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Receive   Listen
verb
Receive  v. i.  
1.
To receive visitors; to be at home to receive calls; as, she receives on Tuesdays.
2.
(Lawn Tennis) To return, or bat back, the ball when served; as, it is your turn to receive.






Collaborative International Dictionary of English 0.48








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"Receive" Quotes from Famous Books



... views entertained by Southern slaveholders, that emancipation, unaccompanied by the colonization of the slaves, could be of little value to the blacks, while it would entail a ruinous burden upon the whites. These facts must not be overlooked in the projection of plans for emancipation, as none can receive the sanction of Southern men, which does not embrace in it the removal of the colored people. With the example of West India emancipation before them, and the results of which have been closely watched by them, it can not be expected that Southern ...
— Cotton is King and The Pro-Slavery Arguments • Various

... to the warm, throbbing contact of her bosom, to her strong arms clinging round his neck, to her closed eyes, to the rapt whiteness of her face. And he bent to cold lips that seemed to receive his first kisses as new and strange; but tremulously changed, at last to meet his own, and then to burn ...
— The Rainbow Trail • Zane Grey

... departure of Dr. Waldegrave, I was transferred, with his other pupils, to his academical heir, whose literary character did not command the respect of the college. Dr—- well remembered that he had a salary to receive, and only forgot that he had a duty to perform. Instead of guiding the studies, and watching over the behaviour of his disciple, I was never summoned to attend even the ceremony of a lecture; and, excepting one voluntary ...
— Memoirs of My Life and Writings • Edward Gibbon

... crew as I could possibly desire to meet with, or have under me; I therefore shipped the whole of them, on the spot, and directed them to hold themselves in readiness to join the ship as soon as they should receive instructions from me to ...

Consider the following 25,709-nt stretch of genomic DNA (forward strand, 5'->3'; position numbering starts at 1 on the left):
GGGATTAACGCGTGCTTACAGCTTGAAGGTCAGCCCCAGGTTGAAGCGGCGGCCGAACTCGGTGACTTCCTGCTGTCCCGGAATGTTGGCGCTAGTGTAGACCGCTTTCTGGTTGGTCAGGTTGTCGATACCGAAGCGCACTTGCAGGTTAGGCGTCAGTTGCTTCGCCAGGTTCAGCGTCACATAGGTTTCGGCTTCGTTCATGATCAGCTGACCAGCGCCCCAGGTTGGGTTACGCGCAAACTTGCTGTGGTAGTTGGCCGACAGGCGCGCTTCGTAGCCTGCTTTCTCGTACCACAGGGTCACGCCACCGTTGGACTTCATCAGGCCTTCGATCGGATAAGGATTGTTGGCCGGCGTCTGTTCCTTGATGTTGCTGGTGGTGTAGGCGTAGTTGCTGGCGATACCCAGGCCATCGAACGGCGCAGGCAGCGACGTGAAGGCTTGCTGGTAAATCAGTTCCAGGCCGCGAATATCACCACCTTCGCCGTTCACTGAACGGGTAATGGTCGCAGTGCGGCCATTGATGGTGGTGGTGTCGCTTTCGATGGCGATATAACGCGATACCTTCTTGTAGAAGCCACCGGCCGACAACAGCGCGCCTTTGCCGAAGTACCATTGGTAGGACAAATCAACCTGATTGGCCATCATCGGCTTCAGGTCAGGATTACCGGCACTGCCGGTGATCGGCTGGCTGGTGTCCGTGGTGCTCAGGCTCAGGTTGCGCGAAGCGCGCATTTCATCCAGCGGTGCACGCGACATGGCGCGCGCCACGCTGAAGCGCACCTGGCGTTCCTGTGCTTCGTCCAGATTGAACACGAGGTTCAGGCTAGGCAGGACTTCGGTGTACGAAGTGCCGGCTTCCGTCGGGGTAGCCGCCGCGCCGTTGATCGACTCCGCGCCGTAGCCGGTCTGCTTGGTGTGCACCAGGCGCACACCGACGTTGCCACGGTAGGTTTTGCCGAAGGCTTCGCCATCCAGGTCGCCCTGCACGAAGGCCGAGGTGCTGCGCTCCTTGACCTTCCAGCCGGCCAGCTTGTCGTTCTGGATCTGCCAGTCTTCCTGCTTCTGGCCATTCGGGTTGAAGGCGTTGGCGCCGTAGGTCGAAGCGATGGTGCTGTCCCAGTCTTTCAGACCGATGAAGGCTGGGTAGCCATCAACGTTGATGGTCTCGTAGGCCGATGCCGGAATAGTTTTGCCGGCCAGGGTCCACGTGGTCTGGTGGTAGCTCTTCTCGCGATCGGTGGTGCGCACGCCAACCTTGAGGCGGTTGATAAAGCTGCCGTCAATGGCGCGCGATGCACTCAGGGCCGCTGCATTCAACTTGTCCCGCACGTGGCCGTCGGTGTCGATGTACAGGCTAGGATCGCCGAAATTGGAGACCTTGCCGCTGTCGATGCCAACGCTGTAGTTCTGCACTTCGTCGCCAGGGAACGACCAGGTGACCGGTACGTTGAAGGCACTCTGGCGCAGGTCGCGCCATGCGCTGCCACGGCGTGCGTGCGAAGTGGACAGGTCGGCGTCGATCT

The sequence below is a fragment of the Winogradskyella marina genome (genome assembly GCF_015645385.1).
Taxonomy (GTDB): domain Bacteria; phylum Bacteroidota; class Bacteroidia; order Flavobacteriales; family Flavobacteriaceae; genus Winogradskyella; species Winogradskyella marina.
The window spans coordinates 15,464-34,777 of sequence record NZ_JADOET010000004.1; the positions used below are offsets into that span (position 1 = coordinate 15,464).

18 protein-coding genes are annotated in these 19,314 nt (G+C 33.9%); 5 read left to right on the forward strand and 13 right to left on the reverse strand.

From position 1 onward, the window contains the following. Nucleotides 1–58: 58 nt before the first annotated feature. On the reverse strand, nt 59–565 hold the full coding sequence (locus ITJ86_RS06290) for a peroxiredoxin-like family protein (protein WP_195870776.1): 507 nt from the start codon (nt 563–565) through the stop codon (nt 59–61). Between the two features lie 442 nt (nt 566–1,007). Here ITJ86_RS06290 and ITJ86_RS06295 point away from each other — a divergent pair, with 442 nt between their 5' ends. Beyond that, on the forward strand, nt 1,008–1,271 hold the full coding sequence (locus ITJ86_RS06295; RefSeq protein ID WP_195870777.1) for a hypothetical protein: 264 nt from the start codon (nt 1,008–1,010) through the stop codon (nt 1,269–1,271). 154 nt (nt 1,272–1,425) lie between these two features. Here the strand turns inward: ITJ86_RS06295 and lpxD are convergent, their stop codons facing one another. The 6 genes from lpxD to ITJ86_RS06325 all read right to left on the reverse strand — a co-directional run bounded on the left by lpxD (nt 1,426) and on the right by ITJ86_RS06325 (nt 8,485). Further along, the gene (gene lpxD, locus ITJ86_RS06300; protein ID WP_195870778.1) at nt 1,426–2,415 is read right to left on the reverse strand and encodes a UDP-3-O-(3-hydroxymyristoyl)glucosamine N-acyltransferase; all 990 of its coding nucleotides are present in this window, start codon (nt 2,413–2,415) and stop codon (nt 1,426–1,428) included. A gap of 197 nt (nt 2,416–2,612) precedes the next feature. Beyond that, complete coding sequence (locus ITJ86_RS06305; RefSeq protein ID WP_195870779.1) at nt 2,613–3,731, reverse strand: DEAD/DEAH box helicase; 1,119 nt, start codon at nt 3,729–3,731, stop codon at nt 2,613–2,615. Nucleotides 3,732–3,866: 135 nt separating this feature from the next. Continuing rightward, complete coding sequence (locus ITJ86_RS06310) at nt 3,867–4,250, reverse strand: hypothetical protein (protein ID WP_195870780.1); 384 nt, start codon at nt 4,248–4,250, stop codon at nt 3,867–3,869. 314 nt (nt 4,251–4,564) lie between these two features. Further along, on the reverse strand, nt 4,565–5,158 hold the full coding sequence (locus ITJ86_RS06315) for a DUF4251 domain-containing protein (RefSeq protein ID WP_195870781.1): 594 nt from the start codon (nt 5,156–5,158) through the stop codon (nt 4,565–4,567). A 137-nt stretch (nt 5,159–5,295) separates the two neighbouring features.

— The Cruise of the "Esmeralda" • Harry Collingwood

... were unfair. It seems to me that we have acted with due consideration for every party. The dividend which we give to the proprietors is precisely the same dividend which they have been receiving during forty years, and which they have expected to receive permanently. The price of their stock bears at present the same proportion to the price of other stock which it bore four or five years ago, before the anxiety and excitement which the late negotiations naturally produced had begun to operate. As to the territory, ...
— The Miscellaneous Writings and Speeches of Lord Macaulay, Vol. 4 (of 4) - Lord Macaulay's Speeches • Thomas Babington Macaulay

... not come back at once, and gave him two days to digest his spoil, and on the third day she got up very early in the hopes of being on the scenes before him, ready to receive him when he came. ...
— The Petticoat Commando - Boer Women in Secret Service • Johanna Brandt

... Poor goes merrily forward. I think it will take a more than merely human secretary to disinter that character. What! a class that is to be in want from no fault of its own, and yet greedily eager to receive from strangers; and to be quite respectable, and at the same time quite devoid of self-respect; and play the most delicate part of friendship, and yet never be seen; and wear the form of man, and yet fly in the face of all the laws of human nature:—and all this, in the hope of getting a belly-god ...
— Robert Louis Stevenson • Walter Raleigh

... life of the convalescent, exhibiting a warm friendship which could be satisfied with nothing less than a visit on the morrow to the sick-room. And His Highness now very much on the mend, sent word, with the doctor's permission, that he would be charmed to receive the Princess Galitzin at ten ...
— The Vagrant Duke • George Gibbs

... Mediterranean have been successfully invaded. Commerce, reckless of everything except her own interests, has taken the infection on shipboard, and sailed with it to foreign lands, as though it were a precious cargo! Importers, anxious for merchandise, have stood ready to receive the plague, and plant it without regard to consequences. But in the midst of all this, a new power has arisen in the world, and standing with face to the east, has drawn a sword, before the circle of which even the spectral shadow ...
— Notable Events of the Nineteenth Century - Great Deeds of Men and Nations and the Progress of the World • Various

... of her abides with him as a safeguard and an inspiration. For her sake he resolves to make the most of himself, and live a clean, loyal life. When she comes to him she must find his heart fit to receive her. There is never a time in all his life when the dream of her does not gleam before him as of a star to which he may aspire ...
— Lucy Maud Montgomery Short Stories, 1902 to 1903 • Lucy Maud Montgomery

... human specie will conserve himself, will propagate himself, according to the impulse, after the primitive laws, which he has originally received—that if this co-ordination should happen to cease; if the earth, displaced, should cease to receive the same impulse, the same influence, on the part of those causes which actually act upon it, or which give it energy; that then the human species would change, to make place for new beings, suitable to co-order themselves with the ...